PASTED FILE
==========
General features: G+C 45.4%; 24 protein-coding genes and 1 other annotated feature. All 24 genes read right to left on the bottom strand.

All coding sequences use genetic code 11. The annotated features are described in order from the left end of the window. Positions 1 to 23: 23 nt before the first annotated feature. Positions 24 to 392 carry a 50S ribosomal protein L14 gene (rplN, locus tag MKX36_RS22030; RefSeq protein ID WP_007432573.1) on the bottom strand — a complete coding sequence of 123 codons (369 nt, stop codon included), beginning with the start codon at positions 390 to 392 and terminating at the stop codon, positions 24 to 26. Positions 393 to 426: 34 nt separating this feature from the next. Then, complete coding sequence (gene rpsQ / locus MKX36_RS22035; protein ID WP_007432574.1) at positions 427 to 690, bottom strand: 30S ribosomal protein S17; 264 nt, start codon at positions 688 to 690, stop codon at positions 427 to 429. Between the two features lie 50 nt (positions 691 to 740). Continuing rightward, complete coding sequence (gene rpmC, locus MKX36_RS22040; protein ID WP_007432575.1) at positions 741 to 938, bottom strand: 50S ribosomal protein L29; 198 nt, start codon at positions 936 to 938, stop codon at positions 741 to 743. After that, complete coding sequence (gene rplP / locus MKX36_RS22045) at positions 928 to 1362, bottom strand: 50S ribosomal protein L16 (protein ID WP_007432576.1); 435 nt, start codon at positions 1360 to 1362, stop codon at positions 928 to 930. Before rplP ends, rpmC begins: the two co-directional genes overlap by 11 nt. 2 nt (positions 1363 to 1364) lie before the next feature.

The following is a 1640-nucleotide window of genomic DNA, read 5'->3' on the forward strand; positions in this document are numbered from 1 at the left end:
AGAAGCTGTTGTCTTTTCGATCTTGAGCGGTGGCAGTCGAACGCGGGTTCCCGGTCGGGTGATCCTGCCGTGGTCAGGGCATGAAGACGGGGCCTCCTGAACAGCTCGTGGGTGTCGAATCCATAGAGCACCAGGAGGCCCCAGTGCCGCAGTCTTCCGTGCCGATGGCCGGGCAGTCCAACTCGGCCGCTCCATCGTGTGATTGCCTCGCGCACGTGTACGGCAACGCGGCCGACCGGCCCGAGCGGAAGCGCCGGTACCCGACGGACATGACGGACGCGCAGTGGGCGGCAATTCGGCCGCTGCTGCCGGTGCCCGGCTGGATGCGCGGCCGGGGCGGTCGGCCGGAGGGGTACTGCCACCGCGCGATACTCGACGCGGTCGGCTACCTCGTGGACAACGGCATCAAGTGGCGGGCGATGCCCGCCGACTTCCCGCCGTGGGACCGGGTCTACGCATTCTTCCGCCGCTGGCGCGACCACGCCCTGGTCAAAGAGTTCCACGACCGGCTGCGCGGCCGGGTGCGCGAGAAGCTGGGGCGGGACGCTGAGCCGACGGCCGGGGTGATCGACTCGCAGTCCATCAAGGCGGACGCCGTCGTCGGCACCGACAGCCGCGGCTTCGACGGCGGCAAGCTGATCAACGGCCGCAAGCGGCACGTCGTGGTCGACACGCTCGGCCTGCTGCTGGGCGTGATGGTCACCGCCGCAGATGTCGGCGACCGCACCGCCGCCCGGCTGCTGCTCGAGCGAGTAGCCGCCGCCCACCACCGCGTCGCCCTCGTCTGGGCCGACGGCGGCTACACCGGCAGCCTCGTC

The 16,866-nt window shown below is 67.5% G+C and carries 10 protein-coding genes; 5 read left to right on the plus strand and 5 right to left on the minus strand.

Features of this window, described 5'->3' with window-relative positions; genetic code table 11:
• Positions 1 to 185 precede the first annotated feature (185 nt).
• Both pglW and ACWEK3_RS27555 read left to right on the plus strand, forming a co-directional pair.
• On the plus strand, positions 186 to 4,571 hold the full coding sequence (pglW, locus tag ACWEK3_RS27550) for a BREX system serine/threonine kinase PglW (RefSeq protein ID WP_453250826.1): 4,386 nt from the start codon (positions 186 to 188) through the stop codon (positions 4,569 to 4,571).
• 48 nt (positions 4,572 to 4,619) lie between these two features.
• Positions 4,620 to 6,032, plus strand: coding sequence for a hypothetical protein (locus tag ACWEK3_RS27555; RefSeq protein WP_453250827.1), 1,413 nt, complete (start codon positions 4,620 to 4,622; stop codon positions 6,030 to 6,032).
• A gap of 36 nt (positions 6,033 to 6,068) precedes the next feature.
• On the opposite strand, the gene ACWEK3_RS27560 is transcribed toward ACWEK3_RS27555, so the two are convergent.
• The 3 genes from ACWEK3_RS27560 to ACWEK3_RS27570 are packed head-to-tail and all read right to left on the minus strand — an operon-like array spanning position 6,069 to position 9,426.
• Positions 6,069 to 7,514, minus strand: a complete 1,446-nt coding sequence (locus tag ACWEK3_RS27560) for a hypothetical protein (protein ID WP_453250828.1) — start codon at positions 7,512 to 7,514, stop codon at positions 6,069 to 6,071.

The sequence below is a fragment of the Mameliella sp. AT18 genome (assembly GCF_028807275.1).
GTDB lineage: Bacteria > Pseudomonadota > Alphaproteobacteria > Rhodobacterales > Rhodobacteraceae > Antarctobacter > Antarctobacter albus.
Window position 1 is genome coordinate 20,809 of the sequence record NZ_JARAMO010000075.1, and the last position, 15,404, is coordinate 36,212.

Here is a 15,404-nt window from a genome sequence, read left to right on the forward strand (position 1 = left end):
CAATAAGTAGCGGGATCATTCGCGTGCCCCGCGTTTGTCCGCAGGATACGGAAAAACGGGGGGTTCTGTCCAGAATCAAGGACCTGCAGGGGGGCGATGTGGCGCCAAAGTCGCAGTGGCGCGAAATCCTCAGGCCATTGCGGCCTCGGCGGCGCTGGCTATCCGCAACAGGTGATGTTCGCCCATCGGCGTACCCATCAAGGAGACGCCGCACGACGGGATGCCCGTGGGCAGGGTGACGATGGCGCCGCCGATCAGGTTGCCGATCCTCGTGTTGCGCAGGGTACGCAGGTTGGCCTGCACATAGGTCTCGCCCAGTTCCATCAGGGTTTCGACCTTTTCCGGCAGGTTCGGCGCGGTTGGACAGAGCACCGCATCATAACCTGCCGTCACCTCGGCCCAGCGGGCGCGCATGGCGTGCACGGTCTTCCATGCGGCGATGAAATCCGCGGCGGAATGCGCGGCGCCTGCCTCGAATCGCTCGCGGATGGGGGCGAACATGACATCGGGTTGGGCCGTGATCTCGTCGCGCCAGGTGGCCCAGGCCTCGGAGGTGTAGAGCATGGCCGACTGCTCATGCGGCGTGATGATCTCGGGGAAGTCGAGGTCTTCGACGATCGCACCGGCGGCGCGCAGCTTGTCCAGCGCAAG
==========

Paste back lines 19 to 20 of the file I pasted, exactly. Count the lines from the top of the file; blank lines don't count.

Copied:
Here is a 15,404-nt window from a genome sequence, read left to right on the forward strand (position 1 = left end):
CAATAAGTAGCGGGATCATTCGCGTGCCCCGCGTTTGTCCGCAGGATACGGAAAAACGGGGGGTTCTGTCCAGAATCAAGGACCTGCAGGGGGGCGATGTGGCGCCAAAGTCGCAGTGGCGCGAAATCCTCAGGCCATTGCGGCCTCGGCGGCGCTGGCTATCCGCAACAGGTGATGTTCGCCCATCGGCGTACCCATCAAGGAGACGCCGCACGACGGGATGCCCGTGGGCAGGGTGACGATGGCGCCGCCGATCAGGTTGCCGATCCTCGTGTTGCGCAGGGTACGCAGGTTGGCCTGCACATAGGTCTCGCCCAGTTCCATCAGGGTTTCGACCTTTTCCGGCAGGTTCGGCGCGGTTGGACAGAGCACCGCATCATAACCTGCCGTCACCTCGGCCCAGCGGGCGCGCATGGCGTGCACGGTCTTCCATGCGGCGATGAAATCCGCGGCGGAATGCGCGGCGCCTGCCTCGAATCGCTCGCGGATGGGGGCGAACATGACATCGGGTTGGGCCGTGATCTCGTCGCGCCAGGTGGCCCAGGCCTCGGAGGTGTAGAGCATGGCCGACTGCTCATGCGGCGTGATGATCTCGGGGAAGTCGAGGTCTTCGACGATCGCACCGGCGGCGCGCAGCTTGTCCAGCGCAAG